The United States has made several large grants to foreign governments for debt forgiveness. In the fourth quarter of 1990, the United States granted Egypt $7 billion in debt forgiveness, essentially making repayment on Egypt's behalf of principal ($5 billion) and of interest ($2 billion) owed to the U.S. government; an additional $1 billion was provided in the first quarter of 199 1. Grants by the U.S. government to forgive outstanding debts also were provided during the year to Poland and to various developing countries, primarily in Latin America.

Other transfers reflect grants by the U.S. government for development and related assistance, for the financing of military purchases, and for private remittances and transfers. Grants financing military purchases dropped from $6.1 billion in 1990 to $3.7 billion in 1991; these grants had been boosted in 1990 when the United States assisted Israel, Egypt, and Turkey during military operations in the Persian Gulf. Private remittances to support the emigration of Soviet and Ethiopian Jews to Israel remained strong.



The sharp reduction in the U.S. current account deficit in 1991 was mirrored by, changes in recorded capital inflows and the statistical discrepancy (table 9).


The statistical discrepancy in the international accounts, which had jumped to $64 billion in 1990, declined to negative $3 billion in 1991. While there are certainly errors and omissions in the recording of current account transactions, no obvious reasons were apparent as to why the statistical discrepancy should have increased so much in 1990: the jump was most likely the result of errors and omissions in the reporting of capital flows. Unfortunately, these doubts about the accuracy of the capital flow data in 1990 make it impossible to draw any useful conclusions from comparing recorded capital flows in 1990 with those in 1991.

Net inflows of official capital during 1991 were partially offset by net outflows of private capital. Net foreign official inflows amounted to $21 billion despite net intervention sales of dollars in foreign exchange markets by the G-10 countries and despite the drawdown of the reserves held in the United States by certain countries to finance their transfers to the United States to cover the cost of Operation Desert Storm. Some countries financed part of their contributions to cover the cost of Operation Desert Storm by borrowing and liquidating investments in the Euromarkets rather than by drawing on their reserve holdings in the United States. Countries that were not members of the G-10 or OPEC recorded the largest increases in official reserve holdings in the United States.

Net private capital outflows were $18 billion in 1991. Most of the outflows were from banks and probably in large part reflected three factors. As mentioned earlier, certain governments increased the net demand for funds in the Euromarkets by financing their contributions to Desert Storm there. Secondly, a shift in the pattern of funding by some U.S. agencies and branches of foreign banks occurred after the Federal Reserve eliminated certain reserve requirements in December 1990. These agencies and branches increased their issuance of large time deposits in the United States and reduced their reliance on borrowing from abroad. And finally, weak growth of bank credit in the United States in 1991 also reduced the need to borrow from abroad.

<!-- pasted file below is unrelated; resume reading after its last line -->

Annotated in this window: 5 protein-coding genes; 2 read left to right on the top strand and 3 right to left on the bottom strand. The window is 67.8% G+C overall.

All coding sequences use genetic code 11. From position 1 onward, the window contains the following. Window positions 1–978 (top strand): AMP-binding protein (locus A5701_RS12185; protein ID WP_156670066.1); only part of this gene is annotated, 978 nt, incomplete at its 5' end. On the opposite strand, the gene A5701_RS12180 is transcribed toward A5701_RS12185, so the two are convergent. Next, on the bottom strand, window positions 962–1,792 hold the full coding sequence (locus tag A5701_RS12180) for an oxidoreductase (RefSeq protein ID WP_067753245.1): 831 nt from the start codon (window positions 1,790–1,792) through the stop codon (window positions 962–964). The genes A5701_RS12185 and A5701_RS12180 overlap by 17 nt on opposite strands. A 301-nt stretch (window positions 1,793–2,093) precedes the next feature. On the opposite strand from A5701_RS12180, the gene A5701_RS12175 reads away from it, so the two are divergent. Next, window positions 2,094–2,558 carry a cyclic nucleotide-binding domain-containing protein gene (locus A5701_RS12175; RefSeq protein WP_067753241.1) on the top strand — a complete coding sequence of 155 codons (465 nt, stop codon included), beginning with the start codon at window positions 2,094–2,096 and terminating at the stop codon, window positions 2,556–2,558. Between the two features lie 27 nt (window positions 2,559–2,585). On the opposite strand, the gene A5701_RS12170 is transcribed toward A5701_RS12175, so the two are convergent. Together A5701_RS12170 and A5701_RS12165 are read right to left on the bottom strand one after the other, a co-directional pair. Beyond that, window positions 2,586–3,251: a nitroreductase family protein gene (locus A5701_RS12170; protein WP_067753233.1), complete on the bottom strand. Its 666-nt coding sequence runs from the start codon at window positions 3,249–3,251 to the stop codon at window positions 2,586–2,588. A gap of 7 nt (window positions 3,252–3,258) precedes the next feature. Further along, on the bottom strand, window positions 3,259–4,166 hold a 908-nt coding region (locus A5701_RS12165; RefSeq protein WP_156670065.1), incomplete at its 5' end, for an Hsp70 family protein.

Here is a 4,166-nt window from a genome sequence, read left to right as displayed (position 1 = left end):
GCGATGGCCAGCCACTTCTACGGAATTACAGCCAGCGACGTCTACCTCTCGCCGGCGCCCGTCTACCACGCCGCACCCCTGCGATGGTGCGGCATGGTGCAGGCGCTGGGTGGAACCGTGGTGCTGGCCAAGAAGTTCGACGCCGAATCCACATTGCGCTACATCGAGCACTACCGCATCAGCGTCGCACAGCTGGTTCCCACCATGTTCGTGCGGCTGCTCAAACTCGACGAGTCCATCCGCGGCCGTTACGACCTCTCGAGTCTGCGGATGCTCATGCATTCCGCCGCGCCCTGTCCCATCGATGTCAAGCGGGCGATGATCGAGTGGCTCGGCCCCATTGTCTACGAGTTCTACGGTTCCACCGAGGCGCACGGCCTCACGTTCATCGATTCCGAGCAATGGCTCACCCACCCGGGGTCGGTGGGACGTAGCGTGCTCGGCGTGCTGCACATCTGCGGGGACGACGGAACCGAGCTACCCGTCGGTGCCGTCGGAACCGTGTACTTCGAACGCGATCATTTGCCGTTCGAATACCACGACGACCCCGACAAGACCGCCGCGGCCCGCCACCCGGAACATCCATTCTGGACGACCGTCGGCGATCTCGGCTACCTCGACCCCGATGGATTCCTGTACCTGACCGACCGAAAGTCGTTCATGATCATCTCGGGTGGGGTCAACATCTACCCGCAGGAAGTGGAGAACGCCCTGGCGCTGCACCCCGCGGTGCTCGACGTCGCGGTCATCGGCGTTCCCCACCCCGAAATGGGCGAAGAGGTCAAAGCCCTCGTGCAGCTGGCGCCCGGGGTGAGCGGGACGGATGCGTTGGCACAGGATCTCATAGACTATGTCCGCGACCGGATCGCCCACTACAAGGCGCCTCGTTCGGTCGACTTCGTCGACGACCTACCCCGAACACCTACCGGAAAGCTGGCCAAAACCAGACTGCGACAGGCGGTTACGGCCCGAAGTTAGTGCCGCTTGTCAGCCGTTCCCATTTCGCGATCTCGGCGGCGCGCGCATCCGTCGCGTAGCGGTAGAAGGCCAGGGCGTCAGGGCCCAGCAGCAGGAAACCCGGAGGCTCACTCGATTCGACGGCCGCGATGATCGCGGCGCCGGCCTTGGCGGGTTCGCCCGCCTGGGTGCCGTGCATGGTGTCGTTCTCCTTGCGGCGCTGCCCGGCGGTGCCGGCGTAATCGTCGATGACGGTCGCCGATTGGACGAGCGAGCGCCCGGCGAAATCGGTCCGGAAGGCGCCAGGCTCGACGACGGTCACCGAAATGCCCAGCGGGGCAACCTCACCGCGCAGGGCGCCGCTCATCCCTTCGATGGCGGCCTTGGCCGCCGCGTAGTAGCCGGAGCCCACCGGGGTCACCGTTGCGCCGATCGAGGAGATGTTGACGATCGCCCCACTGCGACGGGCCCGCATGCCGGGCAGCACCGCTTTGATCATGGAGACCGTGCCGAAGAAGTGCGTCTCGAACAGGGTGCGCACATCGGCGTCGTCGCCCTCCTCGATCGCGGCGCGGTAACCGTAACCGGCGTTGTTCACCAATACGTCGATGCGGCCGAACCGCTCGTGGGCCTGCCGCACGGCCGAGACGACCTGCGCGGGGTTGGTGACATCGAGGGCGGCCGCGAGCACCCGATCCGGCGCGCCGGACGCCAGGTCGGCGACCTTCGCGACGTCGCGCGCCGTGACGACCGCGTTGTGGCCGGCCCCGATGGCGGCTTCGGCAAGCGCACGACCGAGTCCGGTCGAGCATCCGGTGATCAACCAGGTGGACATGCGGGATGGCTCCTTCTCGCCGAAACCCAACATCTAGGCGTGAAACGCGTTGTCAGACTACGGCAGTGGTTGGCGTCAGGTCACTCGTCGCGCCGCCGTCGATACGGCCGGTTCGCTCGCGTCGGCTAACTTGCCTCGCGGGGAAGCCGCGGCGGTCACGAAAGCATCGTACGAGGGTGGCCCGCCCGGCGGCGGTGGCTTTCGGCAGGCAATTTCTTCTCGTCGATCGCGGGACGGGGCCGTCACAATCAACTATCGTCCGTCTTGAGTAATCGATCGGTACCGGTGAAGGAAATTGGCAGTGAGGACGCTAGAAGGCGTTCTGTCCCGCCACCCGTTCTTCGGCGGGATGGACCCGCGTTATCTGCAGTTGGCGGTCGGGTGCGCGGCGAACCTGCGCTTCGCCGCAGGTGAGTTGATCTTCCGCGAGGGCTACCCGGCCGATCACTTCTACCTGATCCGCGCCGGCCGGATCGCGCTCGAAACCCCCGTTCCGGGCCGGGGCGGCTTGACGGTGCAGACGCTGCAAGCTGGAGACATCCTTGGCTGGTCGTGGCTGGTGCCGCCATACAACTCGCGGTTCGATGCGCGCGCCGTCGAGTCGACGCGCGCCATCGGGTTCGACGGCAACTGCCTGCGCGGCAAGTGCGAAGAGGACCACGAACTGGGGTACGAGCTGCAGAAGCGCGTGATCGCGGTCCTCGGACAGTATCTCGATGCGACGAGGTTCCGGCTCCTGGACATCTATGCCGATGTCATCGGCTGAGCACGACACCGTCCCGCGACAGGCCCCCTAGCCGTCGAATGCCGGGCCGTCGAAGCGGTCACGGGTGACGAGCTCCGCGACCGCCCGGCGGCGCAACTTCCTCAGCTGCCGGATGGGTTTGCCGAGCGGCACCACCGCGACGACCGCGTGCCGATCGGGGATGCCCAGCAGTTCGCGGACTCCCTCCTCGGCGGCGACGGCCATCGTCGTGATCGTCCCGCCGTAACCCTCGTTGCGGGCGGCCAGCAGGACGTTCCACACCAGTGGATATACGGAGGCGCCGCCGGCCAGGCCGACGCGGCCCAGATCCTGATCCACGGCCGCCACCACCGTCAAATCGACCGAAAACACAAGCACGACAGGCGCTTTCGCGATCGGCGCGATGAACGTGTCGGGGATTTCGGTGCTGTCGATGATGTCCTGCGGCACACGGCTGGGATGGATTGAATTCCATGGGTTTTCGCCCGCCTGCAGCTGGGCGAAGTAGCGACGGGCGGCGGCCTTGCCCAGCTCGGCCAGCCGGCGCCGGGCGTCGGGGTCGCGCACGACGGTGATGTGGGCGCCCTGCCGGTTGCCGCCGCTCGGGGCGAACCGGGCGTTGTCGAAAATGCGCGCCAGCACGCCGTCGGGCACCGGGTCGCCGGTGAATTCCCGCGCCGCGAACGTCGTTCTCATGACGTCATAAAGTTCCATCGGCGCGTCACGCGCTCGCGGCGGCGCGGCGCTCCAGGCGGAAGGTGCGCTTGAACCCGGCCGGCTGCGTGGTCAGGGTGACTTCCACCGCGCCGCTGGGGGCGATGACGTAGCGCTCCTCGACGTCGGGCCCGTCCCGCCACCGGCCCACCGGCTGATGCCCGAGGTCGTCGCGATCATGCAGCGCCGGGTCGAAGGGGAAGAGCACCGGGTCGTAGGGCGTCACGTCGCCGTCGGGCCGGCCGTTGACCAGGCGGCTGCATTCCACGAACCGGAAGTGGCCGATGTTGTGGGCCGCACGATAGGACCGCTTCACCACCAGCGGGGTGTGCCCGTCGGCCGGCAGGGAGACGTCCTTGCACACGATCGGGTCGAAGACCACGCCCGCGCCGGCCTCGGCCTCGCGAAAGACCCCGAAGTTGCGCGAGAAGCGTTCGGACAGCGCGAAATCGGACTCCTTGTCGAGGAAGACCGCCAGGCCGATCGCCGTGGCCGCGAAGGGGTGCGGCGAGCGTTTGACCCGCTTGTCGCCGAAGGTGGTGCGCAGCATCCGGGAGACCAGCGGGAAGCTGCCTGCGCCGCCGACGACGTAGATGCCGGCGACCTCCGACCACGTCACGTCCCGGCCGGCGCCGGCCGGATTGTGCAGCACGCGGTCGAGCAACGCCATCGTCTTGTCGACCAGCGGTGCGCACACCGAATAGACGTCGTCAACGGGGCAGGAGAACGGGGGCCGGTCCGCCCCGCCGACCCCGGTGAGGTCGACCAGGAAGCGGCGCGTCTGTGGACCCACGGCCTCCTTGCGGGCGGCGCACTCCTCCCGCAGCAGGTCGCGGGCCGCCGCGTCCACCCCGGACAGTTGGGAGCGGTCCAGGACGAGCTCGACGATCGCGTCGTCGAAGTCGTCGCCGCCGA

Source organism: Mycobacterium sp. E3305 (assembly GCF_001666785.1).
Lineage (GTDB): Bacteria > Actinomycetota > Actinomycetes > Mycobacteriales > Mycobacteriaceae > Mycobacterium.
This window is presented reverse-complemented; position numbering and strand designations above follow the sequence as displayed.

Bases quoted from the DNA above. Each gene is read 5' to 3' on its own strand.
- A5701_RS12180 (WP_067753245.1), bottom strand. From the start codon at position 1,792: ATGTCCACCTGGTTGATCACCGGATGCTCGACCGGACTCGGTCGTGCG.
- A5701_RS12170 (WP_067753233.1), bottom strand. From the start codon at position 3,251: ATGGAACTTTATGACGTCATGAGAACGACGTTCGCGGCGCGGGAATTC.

Securities transactions in 1991 reflected the continued internationalization of financial markets; although the net inflow was modest, private foreigners added substantially to their holdings of U.S. stocks and bonds, while U.S. residents bought net foreign stocks and bonds on a large scale. Reflecting interest rate developments that encouraged shifting from short- to long-term financing, issuance of foreign bonds in the United States and issuance of Eurobonds by U.S. corporations were both strong. In addition, investment funds located in the Caribbean were very active in the market for U.S. Treasury securities.

Capital outflows associated. with U.S. direct investment abroad remained strong, at $30 billion. The European Community received almost half of the outflow in 1991 as U.S. investors positioned themselves to take advantage of EC 1992. In addition, U.S. investors participated in the privatization of previously state-owned enterprises. One of the largest privatizations involved investment in Telefonos de Venezuela by a GTE-led consortium. In contrast, foreign direct investment in the United States remained far below recent peaks, totaling $22 billion in 1991 compared with $37 billion in 1990 and $71 billion in 1989. Foreign takeovers of U.S. businesses declined, and reinvested earnings were depressed by the recession. Direct investment inflows from Japan fell to only $4 billion in 1991 from $17 billion in 1990.


Over the year ahead, U.S. imports of goods and services should grow more rapidly than last year as the domestic economy recovers from recession. At the same time, exports should continue to expand and may grow at a somewhat faster rate later in the year in response to a gradual strengthening of economic growth in several key markets, especially if increases in investment expenditures in developing countries continue at last year's rate. However, the

scope for further progress in narrowing the U.S. external deficit will depend on the ability of the U.S. economy to improve its productivity and price performance relative to trends in foreign countries.
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Author:Morisse, Kathryn
Publication:Federal Reserve Bulletin
Date:May 1, 1992